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Alaska: Global warming blamed for ‘chilly’ spring and ‘cool’ summer

Alaska’s warming trend is accompanied by increasingly unpredictable weather that can make growing crops here even trickier than it already is.

Pete Mayo and his wife, Lynn, grow carrots and other northern stalwarts at Spinach Creek Farm northwest of Fairbanks.

Both spring and fall come later than they used to, said Mayo, who’s farmed for more than 20 years. This season, Spinach Creek produced about half the carrots of a peak year — 8 tons — because a chilly spring delayed planting, among other factors.

Without a hard frost even into late September, the kale, cabbage and kohlrabi still in the fields aren’t growing anymore.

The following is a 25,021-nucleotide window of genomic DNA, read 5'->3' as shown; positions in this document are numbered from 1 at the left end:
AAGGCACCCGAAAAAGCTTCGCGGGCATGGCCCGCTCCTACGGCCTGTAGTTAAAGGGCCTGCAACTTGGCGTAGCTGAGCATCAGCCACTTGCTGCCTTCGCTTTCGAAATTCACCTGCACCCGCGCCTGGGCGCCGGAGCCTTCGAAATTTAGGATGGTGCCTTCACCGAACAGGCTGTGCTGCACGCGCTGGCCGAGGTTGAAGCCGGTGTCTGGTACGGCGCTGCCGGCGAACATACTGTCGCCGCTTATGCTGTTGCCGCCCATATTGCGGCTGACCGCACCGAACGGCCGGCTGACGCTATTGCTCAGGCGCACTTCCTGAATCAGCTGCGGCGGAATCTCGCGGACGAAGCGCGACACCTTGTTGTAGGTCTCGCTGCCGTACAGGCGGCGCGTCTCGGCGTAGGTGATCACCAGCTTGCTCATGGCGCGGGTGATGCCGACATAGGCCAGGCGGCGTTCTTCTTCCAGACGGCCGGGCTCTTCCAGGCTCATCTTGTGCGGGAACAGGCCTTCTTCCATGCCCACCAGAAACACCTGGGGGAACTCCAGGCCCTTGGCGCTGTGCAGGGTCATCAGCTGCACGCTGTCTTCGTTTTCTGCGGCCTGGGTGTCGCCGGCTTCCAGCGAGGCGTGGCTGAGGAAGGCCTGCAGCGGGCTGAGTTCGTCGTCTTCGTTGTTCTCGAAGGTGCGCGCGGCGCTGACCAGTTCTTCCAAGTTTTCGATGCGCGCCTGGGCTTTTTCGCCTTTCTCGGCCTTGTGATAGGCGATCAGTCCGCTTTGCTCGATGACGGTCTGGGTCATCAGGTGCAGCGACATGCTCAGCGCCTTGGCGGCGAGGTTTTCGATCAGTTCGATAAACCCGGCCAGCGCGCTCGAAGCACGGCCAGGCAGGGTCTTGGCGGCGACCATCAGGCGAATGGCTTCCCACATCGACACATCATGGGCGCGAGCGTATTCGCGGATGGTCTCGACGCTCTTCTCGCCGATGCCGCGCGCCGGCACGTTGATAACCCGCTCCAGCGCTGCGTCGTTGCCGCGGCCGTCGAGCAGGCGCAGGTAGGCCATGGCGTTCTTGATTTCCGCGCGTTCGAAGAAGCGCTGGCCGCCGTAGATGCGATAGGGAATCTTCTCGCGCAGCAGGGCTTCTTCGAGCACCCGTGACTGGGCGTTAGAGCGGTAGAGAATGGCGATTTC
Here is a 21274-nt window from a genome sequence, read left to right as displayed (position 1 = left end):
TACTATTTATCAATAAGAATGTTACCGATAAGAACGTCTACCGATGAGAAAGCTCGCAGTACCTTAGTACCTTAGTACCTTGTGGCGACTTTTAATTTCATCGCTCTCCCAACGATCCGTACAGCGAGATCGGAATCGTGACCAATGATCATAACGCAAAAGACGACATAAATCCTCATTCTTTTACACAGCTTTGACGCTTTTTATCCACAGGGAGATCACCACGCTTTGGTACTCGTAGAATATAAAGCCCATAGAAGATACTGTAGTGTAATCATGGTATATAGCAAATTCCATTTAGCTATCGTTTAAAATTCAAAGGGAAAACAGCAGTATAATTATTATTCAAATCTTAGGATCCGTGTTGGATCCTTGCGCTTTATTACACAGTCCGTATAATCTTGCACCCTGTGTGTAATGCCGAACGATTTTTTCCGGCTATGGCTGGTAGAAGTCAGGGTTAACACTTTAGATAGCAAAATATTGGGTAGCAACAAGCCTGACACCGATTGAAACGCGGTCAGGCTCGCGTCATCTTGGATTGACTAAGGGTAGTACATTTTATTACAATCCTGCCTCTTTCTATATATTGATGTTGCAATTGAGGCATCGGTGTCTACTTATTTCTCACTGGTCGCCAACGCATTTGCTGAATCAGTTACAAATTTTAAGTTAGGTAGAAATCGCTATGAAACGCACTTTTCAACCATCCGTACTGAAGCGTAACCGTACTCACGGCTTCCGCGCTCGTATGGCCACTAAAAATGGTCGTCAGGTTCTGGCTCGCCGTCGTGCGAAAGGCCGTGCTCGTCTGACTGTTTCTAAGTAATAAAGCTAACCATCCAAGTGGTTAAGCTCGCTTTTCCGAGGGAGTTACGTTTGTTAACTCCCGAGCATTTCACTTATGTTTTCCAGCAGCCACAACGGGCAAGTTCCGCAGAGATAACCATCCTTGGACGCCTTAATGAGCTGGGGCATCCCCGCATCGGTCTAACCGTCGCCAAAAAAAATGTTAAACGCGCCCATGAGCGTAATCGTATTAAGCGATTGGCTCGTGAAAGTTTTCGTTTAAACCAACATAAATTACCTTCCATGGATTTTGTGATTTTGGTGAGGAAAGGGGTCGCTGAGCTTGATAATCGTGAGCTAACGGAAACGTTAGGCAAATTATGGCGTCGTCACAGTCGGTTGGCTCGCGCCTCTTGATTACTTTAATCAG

“The changing climate hasn’t made it easier,” he said. “We can say that for sure.”


Those erratic swings are indicative of the variability that accompanies climate change, researchers say.

Diminishing sea ice and increasing sea surface temperatures over most of the North Pacific Ocean “are going to create patterns of variability we didn’t used to see as often,” Littell said.

“As we move into the future, you get a scenario where even though the average temperature is going up, there’s still that variability where some years are good, some years are bad,” he said. “If you sank all your money into growing apricots or apples, some variety that isn’t well adapted here, and then you lose the flowers two out of three years, you may not make your money back for a while.”